You just join our movement and this means that you're supposed to back up our actions if you like them.
So there's no obligations.
We're just fighting together.
We're standing together In order to change things, whereas the IJ metal, of course, is a completely conventional union trade union with the, of course incredibly structured and incredibly well organized, but also they have a lot of resources, experience and also political connections.
So why does this matter.
Because we believe that if you have to fight, or if you fight against a big internet company like YouTube or Google, then you need a certain number of assets.
The IG Metall, as I already said, they have the resources, also the money.
They also have the influence and they have the experience to deal with big companies.
But what they do not have is they do not understand the YouTube ecosystem and they don't have access to the YouTube community.
This is two things that the youtubers union brings to the table.
And I think the combination is really effective.
Google and YouTube are global companies.
YouTubers are a global community.
Why do you think that your efforts, along with [UNKNOWN] will have a global influence and not one that's limited to just Germany or Europe?
So the thing is that YouTube has to impose rules that are for everyone on the planet, basically, everywhere where at least they can be accessed.
So therefore even if it's a European law that we can use to put pressure on YouTube, ultimately the goal is that they change the rule and the system for everybody on the planet.
So we're just using it as leverage, and we hope that if YouTube talks to us, we will make YouTube a better place for everyone involved.
Because we believe that the changes that we demand will ultimately also be very good for YouTube.
Not just for the users and creators.
Why do you think YouTube should care enough to change the way that it does business when it already has a group that it can, in a way, already do that sort of interpersonal interaction with?
> And have the rest of youtube just sort of exist as it is what what is the impetus for them to address the needs of quote unquote smaller youtubers and
there's a great many youtubers that have between I would say 500,000 And 3 million subscribers.
And these people all have no chance to really talk to YouTube directly.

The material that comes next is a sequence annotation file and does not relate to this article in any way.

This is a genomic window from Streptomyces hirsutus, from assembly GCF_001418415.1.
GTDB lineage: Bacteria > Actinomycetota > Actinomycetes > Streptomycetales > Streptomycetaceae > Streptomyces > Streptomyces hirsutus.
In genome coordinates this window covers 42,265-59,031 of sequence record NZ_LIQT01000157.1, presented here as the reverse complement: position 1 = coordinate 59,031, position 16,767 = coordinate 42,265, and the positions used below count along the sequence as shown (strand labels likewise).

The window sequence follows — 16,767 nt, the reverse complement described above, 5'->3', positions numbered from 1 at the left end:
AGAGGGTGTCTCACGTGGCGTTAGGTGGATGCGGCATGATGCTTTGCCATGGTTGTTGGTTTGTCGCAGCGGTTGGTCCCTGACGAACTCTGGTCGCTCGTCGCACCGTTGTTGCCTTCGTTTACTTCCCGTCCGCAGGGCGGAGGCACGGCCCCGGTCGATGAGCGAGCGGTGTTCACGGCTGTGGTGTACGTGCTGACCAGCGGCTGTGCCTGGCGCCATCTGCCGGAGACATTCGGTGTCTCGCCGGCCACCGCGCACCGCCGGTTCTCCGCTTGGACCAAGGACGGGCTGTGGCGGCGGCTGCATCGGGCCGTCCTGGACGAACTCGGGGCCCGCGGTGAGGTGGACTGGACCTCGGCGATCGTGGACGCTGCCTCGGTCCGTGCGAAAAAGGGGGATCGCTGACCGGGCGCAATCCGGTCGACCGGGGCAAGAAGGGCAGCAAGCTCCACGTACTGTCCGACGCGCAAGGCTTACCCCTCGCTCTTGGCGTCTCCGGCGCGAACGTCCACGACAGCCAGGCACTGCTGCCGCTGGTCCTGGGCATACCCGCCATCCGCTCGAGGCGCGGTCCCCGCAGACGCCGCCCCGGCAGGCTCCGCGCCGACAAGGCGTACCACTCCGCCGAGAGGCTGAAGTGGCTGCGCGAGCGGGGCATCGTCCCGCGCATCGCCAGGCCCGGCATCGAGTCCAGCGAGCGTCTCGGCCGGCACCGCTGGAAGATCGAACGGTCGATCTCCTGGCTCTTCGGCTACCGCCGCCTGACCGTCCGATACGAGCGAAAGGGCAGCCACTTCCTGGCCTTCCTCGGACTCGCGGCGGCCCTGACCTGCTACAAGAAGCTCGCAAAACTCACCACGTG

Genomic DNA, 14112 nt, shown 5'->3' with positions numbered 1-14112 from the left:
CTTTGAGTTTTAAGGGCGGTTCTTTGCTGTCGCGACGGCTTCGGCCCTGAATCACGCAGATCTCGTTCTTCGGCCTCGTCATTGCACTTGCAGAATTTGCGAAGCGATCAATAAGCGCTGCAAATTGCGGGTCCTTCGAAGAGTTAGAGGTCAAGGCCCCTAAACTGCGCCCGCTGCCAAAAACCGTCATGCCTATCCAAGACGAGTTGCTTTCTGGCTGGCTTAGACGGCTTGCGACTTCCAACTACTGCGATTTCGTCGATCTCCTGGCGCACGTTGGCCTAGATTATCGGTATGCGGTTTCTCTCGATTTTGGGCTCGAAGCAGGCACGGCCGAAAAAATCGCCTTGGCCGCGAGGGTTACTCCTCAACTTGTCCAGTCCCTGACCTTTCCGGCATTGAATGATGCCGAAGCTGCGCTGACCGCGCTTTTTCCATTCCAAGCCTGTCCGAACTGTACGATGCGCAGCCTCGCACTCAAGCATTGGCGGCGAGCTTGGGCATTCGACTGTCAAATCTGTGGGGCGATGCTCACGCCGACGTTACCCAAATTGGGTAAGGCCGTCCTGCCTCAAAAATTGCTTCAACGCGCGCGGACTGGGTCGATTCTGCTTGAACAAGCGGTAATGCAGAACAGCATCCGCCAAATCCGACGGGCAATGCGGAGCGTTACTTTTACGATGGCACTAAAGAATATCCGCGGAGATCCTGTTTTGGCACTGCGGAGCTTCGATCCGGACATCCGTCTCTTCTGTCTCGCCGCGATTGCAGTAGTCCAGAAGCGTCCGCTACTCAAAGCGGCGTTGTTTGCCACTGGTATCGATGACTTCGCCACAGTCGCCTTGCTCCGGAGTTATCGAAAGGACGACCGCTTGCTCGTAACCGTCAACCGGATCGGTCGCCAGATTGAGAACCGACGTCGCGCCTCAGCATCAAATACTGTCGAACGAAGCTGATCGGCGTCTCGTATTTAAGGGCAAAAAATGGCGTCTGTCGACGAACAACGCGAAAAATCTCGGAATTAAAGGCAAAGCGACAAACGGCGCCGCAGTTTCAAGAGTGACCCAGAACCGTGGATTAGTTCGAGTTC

You have to be bigger than that to make it make a difference.
But these people definitely have a lot of followers and also they usually make a living as movies usually their main job to run the YouTube channel.
So it is a very important group.
We should also consider that YouTube does not only just live from the top youtubers even though of course these people get watched a lot, but it's also the diversity of the content that keeps people coming back to the platform.
So if all these other channels that are smaller and that YouTube by Now besides to not talk to
If they would go away, if they would be using some other platform or whatever, then YouTube's site would definitely lose a lot of popularity and ultimately go down.
It's very important that everybody understands that we're not trying to bring YouTube down.
We're not actually advocating any alternative platforms although of course there are some around but we're not doing that we all love YouTube and we want YouTube to be very successful because we are all in the same boat here.
I just think that YouTube overreacted to the apocalypse, and now it is necessary to bring things back into a sound balance so that everybody benefits.
That is our goal, not bringing YouTube down.
Now You Tube response about the union has been the same over the last month, the company says it is deeply invested in the success of creators, that's why they share the majority of ad revenue with them, they see You Tube needs to ensure user.
News and advertisers feel safe, and that the company takes a lot of feedback by meeting with hundreds of creators every year.
But they emphasize YouTube creators are not YouTube employees legally speaking.
So Ben, did you say anything that changed your mind Not exactly, but I'm pretty interested to see what these next steps are that he mentioned.
So for instance, he says, for strategic reasons he didn't want to delve into what exactly they plan on doing to embarrass you to bring them to the table, but it's kind of at some point the rubber is going to have to meet the road and they're going to have to see if any of those things have resonance.
And if the public starts paying attention to this kind of thing.
Yeah, and one of the things that would create the most resonance is having gigantic YouTubers come out and show some sort of solidarity, some sort of support.
As we've said the biggest ones, the ones that are most capable of drumming up buzz and interest in the plight of Smaller creators are the huge creators, and they're not talking there are creators that feel like they've been discriminated against on YouTube that will stand in solidarity with the union.
There's a group that's suing.
Just last week they filed suit against Google and YouTube because they're a group of LGBTQ plus creators and they say that their content is unfairly de monetized because it deals with issues of Sexuality, not necessarily in appropriate way, but that means they bump up against the monetization in an unfair discriminatory way.
So they're suing Google and they have no problem they've already said like If there's a hand that feeds them they're going to bite it cuz it's not feeding them what they feel like they deserve.
Well and that's the primary issue.
This is that the folks where the platform is actually operating properly, some of these folks like PewDiePie are making millions and millions of dollars.
In some cases tens of millions of dollars.
So why would they bother trying to change the system so.
And the union won't be fighting for their needs either.
It'd really be something they'd be out.
[UNKNOWN] for them to do.
Yeah, so we'll see what happens as far as certain actions that they wanna do.
We have obviously seen Google respond to certain actions, but at the same time, these were huge efforts by their own employees over the course of large pushes, big efforts.
So I would probably expect if they do expect to see Any sort of changes it's probably going to be a long haul for them for the daily charge and Johnny thanks for watching.